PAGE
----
By Randall Osborne
Gearing up for Phase III studies on a schizophrenia drug that works without the severe side effects of traditional treatments, Titan Pharmaceuticals Inc. will collaborate with Novartis AG in a deal worth up to $38 million.
Titan, of South San Francisco, will receive an up-front payment of $18 million in license fees and reimbursement of research and development costs, plus a $5 million equity investment from Basel, Switzerland-based Novartis.
Novartis will make a milestone payment of $5 million to Titan when a new drug application (NDA) is submitted to the FDA or its European equivalent, and another milestone payment of $10 million upon approval of iloperidone, a small-molecule drug for which Novartis will fund the Phase III studies, probably by the end of this year.
"We think we'll be able to file an NDA toward the first half of 1999," said Louis Bucalo, president and CEO of Titan, which acquired an exclusive worldwide license to iloperidone from Hoechst Marion Roussel Inc., of Kansas City, Mo., in January.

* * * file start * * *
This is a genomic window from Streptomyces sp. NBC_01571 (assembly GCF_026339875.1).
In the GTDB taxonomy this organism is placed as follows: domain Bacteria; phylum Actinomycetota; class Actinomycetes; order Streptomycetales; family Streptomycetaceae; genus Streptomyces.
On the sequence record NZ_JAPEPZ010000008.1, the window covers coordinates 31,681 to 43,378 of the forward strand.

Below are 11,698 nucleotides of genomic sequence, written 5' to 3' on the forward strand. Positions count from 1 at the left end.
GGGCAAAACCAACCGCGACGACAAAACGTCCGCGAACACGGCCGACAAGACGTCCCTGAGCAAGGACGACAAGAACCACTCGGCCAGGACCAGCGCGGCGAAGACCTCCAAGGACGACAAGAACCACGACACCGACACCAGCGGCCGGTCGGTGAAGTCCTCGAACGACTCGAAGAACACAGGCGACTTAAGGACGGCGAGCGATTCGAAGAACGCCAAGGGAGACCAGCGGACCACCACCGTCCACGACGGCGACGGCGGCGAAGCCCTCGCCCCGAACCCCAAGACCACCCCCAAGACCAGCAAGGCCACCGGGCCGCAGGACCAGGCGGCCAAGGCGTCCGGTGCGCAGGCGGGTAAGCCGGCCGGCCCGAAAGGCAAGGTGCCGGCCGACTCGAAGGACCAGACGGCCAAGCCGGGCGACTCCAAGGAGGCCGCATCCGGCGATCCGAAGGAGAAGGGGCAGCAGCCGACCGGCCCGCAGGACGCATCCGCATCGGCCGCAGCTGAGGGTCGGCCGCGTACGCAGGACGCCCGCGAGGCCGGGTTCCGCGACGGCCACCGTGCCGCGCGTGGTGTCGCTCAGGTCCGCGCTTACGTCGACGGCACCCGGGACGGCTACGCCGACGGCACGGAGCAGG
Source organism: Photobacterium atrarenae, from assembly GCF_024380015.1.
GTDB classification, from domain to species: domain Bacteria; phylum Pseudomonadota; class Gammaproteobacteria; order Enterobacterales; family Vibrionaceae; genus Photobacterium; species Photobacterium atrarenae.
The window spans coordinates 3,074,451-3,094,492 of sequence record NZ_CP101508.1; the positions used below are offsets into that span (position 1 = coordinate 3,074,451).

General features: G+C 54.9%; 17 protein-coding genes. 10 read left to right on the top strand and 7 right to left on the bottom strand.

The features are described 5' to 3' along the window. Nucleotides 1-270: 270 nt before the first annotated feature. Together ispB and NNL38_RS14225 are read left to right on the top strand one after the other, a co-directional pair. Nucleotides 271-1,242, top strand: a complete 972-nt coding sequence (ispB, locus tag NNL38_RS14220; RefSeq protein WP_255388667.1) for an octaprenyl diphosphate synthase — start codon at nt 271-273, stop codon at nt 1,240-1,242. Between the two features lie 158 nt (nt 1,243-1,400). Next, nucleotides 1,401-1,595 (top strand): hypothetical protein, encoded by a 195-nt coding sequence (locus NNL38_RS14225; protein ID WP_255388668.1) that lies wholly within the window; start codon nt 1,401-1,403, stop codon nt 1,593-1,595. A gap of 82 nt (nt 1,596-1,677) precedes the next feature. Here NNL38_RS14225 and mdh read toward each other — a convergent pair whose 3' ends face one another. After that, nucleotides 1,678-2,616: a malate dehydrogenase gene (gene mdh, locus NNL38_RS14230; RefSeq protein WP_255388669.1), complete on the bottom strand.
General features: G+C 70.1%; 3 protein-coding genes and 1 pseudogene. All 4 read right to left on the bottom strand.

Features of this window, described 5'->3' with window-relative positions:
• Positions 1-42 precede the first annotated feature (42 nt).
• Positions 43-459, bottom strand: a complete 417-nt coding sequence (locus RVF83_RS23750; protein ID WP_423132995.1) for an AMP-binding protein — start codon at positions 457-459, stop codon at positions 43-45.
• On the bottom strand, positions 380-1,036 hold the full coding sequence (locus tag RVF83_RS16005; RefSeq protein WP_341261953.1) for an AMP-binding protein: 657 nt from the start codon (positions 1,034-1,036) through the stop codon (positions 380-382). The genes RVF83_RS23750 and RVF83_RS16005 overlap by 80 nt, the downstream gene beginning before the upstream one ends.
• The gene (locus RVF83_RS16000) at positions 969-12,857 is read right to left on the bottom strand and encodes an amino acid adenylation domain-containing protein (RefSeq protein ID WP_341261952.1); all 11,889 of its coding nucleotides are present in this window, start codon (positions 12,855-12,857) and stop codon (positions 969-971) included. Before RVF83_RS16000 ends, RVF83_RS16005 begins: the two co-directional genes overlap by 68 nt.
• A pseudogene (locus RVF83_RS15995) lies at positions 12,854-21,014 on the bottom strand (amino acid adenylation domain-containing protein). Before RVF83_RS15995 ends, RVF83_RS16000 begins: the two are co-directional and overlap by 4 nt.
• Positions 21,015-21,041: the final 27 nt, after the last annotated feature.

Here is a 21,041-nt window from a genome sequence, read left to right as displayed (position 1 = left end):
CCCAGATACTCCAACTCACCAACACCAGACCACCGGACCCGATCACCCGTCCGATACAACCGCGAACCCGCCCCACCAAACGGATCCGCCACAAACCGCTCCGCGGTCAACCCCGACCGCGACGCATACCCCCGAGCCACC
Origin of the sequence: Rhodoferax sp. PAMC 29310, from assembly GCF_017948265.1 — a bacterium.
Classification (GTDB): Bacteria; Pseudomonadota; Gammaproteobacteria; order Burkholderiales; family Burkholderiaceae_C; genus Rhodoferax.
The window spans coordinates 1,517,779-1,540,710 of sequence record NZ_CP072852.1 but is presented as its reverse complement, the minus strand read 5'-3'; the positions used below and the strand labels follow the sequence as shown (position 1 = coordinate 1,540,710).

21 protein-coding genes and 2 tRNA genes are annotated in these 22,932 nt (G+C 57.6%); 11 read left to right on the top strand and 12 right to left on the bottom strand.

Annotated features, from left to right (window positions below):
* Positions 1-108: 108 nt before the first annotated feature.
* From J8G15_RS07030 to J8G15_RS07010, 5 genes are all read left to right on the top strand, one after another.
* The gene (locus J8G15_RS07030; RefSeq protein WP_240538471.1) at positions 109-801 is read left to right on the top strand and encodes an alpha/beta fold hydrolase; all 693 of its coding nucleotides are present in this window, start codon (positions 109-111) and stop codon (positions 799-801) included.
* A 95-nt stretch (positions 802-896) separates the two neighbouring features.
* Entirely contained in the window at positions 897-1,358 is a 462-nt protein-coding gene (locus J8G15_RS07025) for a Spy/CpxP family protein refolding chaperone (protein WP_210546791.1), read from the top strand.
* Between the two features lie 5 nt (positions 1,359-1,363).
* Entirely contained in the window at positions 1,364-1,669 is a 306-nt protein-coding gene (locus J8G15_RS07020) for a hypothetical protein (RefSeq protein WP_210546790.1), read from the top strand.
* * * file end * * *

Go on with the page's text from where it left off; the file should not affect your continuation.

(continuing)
Drug Blocks Serotonin, Dopamine
Iloperidone is one of a "newer generation" of antipsychotic agents, Bucalo said. "They're distinguished by their ability to improve positive and negative symptoms."
The positive symptoms of schizophrenia and psychosis are delusions and hallucinations. The negative symptoms are social withdrawal and apathy. Earlier drugs attacked the positive symptoms fairly well but did not affect the negative symptoms, and left patients unable to function in the world.
Even worse, the drugs often caused uncontrolled muscular movements, which sometimes were severe and debilitating for patients, Bucalo said.
Like other antipsychotic drugs, iloperidone functions by blocking the brain chemicals serotonin and dopamine. However, it blocks serotonin strongly and blocks dopamine rather weakly. Earlier types of antipsychotic drugs do just the opposite.
Since schizophrenia involves the overproduction of dopamine in one area of the brain and underproduction of it in another, Titan scientists theorized that using a weaker dopamine block would strike a balance of that chemical in the brain — thus ending the nasty side effects while handling the negative symptoms. In Phase II trials, they said it worked.
Titan, operational since 1993, went public last year. It focuses on developing drugs for central nervous system disorders and cancer. Five of its six cancer products, including CeaVac, an immunotherapeutic vaccine for colorectal cancer, are in the clinic, with a sixth planned to begin trials by the end of next year.
Titan's stock (NASDAQ:TTNP) closed Thursday at $6.188, up $0.560. *